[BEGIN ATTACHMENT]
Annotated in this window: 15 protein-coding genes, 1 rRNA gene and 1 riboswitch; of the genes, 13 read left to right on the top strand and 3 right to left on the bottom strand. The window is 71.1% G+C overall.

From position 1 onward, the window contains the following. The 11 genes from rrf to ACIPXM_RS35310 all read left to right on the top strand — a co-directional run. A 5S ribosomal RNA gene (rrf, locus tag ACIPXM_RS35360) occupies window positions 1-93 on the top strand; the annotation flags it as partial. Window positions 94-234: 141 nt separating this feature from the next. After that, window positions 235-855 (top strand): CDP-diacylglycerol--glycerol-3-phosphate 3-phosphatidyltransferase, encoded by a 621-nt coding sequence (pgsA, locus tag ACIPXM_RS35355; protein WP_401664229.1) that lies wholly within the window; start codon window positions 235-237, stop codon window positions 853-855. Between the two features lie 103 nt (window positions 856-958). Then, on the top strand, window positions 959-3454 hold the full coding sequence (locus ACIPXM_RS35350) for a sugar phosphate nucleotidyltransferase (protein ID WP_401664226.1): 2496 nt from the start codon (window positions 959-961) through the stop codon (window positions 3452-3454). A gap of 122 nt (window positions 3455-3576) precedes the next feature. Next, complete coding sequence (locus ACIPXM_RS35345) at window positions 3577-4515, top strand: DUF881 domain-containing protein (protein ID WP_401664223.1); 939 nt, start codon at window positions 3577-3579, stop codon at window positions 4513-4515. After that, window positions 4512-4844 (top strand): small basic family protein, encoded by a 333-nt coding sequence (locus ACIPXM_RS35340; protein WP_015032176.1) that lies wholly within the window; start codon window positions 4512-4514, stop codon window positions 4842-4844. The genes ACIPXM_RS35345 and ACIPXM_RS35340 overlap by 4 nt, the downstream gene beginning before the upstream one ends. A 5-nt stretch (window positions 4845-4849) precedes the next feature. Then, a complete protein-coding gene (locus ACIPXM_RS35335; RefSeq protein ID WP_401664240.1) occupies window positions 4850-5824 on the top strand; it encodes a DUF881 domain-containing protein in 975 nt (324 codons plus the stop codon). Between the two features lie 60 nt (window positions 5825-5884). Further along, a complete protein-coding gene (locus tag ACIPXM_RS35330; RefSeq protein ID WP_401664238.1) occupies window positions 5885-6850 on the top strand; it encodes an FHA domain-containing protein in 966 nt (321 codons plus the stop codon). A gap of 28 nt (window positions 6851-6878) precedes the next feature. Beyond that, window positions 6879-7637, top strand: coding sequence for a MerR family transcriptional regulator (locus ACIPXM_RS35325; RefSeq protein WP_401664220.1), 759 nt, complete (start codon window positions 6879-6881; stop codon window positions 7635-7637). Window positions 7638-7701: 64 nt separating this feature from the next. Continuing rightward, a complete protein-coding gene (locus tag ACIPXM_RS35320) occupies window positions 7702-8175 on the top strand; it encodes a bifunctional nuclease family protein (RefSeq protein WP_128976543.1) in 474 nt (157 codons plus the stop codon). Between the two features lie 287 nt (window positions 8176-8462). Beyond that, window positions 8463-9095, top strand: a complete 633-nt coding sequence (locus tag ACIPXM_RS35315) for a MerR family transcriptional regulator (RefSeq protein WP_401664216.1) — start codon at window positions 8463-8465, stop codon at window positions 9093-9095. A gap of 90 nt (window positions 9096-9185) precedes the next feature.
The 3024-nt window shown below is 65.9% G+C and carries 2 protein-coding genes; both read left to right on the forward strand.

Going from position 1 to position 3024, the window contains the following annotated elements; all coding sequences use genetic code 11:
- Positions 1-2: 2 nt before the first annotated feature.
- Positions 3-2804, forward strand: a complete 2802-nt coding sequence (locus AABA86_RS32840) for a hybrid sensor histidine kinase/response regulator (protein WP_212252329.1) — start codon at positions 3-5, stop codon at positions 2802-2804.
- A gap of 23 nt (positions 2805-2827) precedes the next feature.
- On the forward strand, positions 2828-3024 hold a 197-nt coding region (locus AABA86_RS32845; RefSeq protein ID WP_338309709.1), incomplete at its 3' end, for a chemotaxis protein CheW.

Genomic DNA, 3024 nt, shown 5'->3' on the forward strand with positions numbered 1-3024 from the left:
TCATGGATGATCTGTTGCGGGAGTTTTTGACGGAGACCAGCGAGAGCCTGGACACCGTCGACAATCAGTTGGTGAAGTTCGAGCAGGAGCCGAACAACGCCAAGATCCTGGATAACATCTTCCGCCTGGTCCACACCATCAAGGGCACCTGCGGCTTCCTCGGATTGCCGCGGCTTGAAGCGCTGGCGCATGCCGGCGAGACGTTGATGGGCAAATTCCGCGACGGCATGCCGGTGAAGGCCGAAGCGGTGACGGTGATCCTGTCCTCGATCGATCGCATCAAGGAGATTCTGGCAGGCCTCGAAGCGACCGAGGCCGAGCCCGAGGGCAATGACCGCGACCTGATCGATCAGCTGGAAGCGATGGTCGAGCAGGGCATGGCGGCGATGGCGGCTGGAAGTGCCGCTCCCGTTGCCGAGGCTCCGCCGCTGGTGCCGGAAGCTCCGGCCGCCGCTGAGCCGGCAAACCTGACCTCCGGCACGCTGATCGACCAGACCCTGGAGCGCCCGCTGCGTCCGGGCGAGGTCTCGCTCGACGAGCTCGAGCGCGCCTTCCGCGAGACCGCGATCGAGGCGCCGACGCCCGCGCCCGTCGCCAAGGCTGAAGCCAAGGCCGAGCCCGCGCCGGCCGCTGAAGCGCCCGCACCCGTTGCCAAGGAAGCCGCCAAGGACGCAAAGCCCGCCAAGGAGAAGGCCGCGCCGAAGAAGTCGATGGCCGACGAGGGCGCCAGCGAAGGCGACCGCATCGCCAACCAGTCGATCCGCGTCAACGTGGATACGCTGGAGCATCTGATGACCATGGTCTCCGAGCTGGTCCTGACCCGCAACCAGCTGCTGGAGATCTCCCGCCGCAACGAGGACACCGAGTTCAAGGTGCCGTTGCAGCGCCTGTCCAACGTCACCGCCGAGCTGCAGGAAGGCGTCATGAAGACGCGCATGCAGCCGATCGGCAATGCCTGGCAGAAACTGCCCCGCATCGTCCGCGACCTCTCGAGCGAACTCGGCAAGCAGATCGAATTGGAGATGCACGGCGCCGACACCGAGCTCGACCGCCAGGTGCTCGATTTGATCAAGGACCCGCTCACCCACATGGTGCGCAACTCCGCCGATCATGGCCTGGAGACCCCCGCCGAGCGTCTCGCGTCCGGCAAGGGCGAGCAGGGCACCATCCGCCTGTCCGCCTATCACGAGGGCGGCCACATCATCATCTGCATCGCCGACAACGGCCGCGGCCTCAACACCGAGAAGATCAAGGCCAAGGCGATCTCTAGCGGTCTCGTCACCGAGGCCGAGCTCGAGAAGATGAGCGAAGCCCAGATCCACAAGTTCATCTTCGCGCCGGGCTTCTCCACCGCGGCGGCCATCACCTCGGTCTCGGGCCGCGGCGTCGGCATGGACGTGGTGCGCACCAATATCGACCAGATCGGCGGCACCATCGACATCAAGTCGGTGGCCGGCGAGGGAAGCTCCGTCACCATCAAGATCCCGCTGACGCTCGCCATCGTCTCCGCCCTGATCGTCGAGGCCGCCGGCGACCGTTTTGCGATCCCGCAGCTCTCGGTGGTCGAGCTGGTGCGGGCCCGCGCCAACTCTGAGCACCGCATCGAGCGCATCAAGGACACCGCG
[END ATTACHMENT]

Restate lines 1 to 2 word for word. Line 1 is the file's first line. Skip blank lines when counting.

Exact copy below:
Annotated in this window: 15 protein-coding genes, 1 rRNA gene and 1 riboswitch; of the genes, 13 read left to right on the top strand and 3 right to left on the bottom strand. The window is 71.1% G+C overall.

From position 1 onward, the window contains the following. The 11 genes from rrf to ACIPXM_RS35310 all read left to right on the top strand — a co-directional run. A 5S ribosomal RNA gene (rrf, locus tag ACIPXM_RS35360) occupies window positions 1-93 on the top strand; the annotation flags it as partial. Window positions 94-234: 141 nt separating this feature from the next. After that, window positions 235-855 (top strand): CDP-diacylglycerol--glycerol-3-phosphate 3-phosphatidyltransferase, encoded by a 621-nt coding sequence (pgsA, locus tag ACIPXM_RS35355; protein WP_401664229.1) that lies wholly within the window; start codon window positions 235-237, stop codon window positions 853-855. Between the two features lie 103 nt (window positions 856-958). Then, on the top strand, window positions 959-3454 hold the full coding sequence (locus ACIPXM_RS35350) for a sugar phosphate nucleotidyltransferase (protein ID WP_401664226.1): 2496 nt from the start codon (window positions 959-961) through the stop codon (window positions 3452-3454). A gap of 122 nt (window positions 3455-3576) precedes the next feature. Next, complete coding sequence (locus ACIPXM_RS35345) at window positions 3577-4515, top strand: DUF881 domain-containing protein (protein ID WP_401664223.1); 939 nt, start codon at window positions 3577-3579, stop codon at window positions 4513-4515. After that, window positions 4512-4844 (top strand): small basic family protein, encoded by a 333-nt coding sequence (locus ACIPXM_RS35340; protein WP_015032176.1) that lies wholly within the window; start codon window positions 4512-4514, stop codon window positions 4842-4844. The genes ACIPXM_RS35345 and ACIPXM_RS35340 overlap by 4 nt, the downstream gene beginning before the upstream one ends. A 5-nt stretch (window positions 4845-4849) precedes the next feature. Then, a complete protein-coding gene (locus ACIPXM_RS35335; RefSeq protein ID WP_401664240.1) occupies window positions 4850-5824 on the top strand; it encodes a DUF881 domain-containing protein in 975 nt (324 codons plus the stop codon). Between the two features lie 60 nt (window positions 5825-5884). Further along, a complete protein-coding gene (locus tag ACIPXM_RS35330; RefSeq protein ID WP_401664238.1) occupies window positions 5885-6850 on the top strand; it encodes an FHA domain-containing protein in 966 nt (321 codons plus the stop codon). A gap of 28 nt (window positions 6851-6878) precedes the next feature. Beyond that, window positions 6879-7637, top strand: coding sequence for a MerR family transcriptional regulator (locus ACIPXM_RS35325; RefSeq protein WP_401664220.1), 759 nt, complete (start codon window positions 6879-6881; stop codon window positions 7635-7637). Window positions 7638-7701: 64 nt separating this feature from the next. Continuing rightward, a complete protein-coding gene (locus tag ACIPXM_RS35320) occupies window positions 7702-8175 on the top strand; it encodes a bifunctional nuclease family protein (RefSeq protein WP_128976543.1) in 474 nt (157 codons plus the stop codon). Between the two features lie 287 nt (window positions 8176-8462). Beyond that, window positions 8463-9095, top strand: a complete 633-nt coding sequence (locus tag ACIPXM_RS35315) for a MerR family transcriptional regulator (RefSeq protein WP_401664216.1) — start codon at window positions 8463-8465, stop codon at window positions 9093-9095. A gap of 90 nt (window positions 9096-9185) precedes the next feature.